How to avoid overloading your plug sockets at home
If your collection of technology, appliances and gadgets is getting a bit unwieldy in the home, you may also have gathered a collection of extension leads and plugs to try and fit everything in.
Shifting appliances around from socket to socket can be tempting, but just because your extension lead can squeeze in four plugs doesn’t mean it’s safe to do – some appliances require so much power that when grouped together they can cause the plug to overheat, and possibly start a fire.
To help you stay safe, we’ve listed the most energy-guzzling appliances below to help you wire things up properly in the home. We also interviewed Group Manager Jeremy James, from Royal Berkshire Fire and Rescue, to find out more about avoiding potentially dangerous situations.
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How much power do your appliances really need?
Surprisingly, some of the smallest appliances in our homes use the most watts of power.
In fact, a kettle actually uses 20 times more watts than a fridge. And an iron uses a staggering 2,800 watts – that’s more than 200 times more than is needed to power a mobile phone charger.
As a guide, you should only load one plug socket with a maximum of 3,000 watts. But it might be easier to remember the sorts of products that require more and less around the home.
If you’re not sure which appliance works with which then take a look this handy socket calculator.
Top fire safety tips
To find out more about safety around the home, we spoke to Jeremy James, Royal Berkshire Fire and Rescue Service’s Group Manager.
How many is too many when plugging devices into an outlet?
It really depends on the appliances you’re plugging in. Always work out the total wattage of all the devices going into the one socket. If they add up to more than 3,000W then it’s not safe – the plug in the socket can overheat and potentially cause a fire.
Here are four examples of what not to pair up using an extension lead.
A kettle can max out the socket capacity all on its own, while having your washing machine and dishwasher plugged into an adaptor would mean you’re a massive 1,440 watts over the recommended amount.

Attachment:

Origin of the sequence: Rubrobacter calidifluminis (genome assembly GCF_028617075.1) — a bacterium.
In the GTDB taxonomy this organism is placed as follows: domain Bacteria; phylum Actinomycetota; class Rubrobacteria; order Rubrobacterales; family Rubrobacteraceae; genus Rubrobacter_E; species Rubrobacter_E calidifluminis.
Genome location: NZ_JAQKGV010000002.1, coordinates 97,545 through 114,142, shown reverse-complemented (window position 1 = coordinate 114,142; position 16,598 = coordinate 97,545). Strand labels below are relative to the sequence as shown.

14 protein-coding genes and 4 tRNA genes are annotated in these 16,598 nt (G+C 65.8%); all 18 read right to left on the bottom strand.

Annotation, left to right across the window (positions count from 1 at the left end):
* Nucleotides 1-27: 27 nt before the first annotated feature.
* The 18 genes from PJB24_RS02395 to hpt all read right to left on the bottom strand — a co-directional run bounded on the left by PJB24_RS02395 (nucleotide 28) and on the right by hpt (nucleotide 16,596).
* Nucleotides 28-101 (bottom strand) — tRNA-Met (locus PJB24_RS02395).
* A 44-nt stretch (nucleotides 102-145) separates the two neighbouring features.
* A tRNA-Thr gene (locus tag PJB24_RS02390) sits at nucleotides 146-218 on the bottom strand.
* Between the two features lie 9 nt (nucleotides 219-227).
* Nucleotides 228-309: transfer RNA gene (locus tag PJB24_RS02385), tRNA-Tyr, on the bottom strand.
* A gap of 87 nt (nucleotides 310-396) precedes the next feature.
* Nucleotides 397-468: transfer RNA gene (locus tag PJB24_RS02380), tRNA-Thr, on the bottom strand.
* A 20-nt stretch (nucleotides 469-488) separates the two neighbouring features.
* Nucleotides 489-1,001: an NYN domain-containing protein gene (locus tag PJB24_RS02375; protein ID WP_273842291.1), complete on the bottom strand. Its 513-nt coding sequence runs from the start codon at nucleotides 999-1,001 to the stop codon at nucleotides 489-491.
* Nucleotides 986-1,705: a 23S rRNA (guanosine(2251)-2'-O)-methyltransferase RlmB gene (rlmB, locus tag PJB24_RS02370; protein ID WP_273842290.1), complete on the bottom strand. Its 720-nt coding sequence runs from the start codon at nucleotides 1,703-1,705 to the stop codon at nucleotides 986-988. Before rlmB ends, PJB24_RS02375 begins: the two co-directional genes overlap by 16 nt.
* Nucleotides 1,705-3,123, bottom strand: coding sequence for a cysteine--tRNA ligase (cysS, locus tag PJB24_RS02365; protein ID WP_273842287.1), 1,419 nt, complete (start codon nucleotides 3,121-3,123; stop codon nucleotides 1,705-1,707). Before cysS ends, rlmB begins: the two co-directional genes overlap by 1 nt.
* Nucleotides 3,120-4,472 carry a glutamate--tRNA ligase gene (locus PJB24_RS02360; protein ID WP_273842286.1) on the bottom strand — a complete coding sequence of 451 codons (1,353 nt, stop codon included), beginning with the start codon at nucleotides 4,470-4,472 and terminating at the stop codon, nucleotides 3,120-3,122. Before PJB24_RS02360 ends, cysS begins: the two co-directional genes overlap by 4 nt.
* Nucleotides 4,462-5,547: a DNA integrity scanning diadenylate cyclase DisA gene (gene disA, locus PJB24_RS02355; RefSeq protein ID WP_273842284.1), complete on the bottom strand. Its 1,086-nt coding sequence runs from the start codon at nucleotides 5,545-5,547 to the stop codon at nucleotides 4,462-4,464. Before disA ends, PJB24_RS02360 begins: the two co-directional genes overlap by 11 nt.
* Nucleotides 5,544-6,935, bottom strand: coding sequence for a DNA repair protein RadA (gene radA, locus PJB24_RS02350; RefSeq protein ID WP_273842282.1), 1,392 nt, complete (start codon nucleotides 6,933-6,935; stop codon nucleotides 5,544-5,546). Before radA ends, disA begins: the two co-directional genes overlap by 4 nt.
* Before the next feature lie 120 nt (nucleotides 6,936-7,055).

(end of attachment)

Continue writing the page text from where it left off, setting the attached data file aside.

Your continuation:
Appliances like your fridge, radio or lamp are far more suited to sharing sockets. Take note if you’re moving plugs around to try to squeeze extra devices in.
Is an extension lead on an extension lead really a bad idea?
Yes it is. You should never ‘daisy-chain’ extension leads together. If you use more than one extension lead per socket it will significantly raise the risk of overloading the socket.
Are block extensions better or worse than extension leads?
We prefer extension leads if used correctly. Block adaptors aren’t unsafe but the weight of the plugs and the leads can start to pull the adaptor out of the wall socket leading to resistance heating and increasing the risk of a fire.
Plastic block adaptors that have lots of sockets and sometimes come without a fuse are always best avoided.
Are there risks to buying cheap extension leads from online marketplaces?
Yes, be wary of cheap extension leads – they are almost always cheap for a reason. It’s not worth the risk.
The best way to protect you and your family from potentially dangerous goods is to buy from a reputable retailer.
What are surge protectors for, and when should you use them?
A surge protector is an appliance or device designed to protect electrical devices from voltage spikes. A surge protector attempts to limit the voltage supplied to an electric device by either blocking or shorting to ground any unwanted voltages above a safe threshold.Surges are typically produced from:
A surge protector can absorb only so many surges before it stops functioning. Although it’s practically impossible to tell exactly when this happens, the longer it’s been used for the more at risk you are. If it’s absorbed a serious power surge you should always replace it immediately.
Some surge protectors have built-in lights designed to alert you when it needs to be replaced. But you can’t fully rely on this – it’s not a foolproof system.
As a rule of thumb a surge protector should be replaced at least every two years.
Can I load the maximum amount into each plug of a twin-outlet socket on a wall?
While each socket usually in a twin-outlet plug is rated to 13 Amps and in theory should be able to handle that load, we wouldn’t advise doing this. If you suspect that one plug in a twin-outlet socket is heavily loaded, try to only use low-power devices in the other one, just to be on the safe side or use a different socket.
If in doubt, check the socket calculator before plugging in.
It’s easy to cut your winter energy bill. Use Which? Switch, our independent energy switching site, to find the cheapest energy deal.
Video: Jeremy James talks about the dangers of imitation phone chargers
We also interviewed Jeremy James about USB phone chargers in our investigation into dangerous toys, car seats and other items sold at online marketplaces.
You can keep up to date on our latest coverage over on our coronavirus advice hub.
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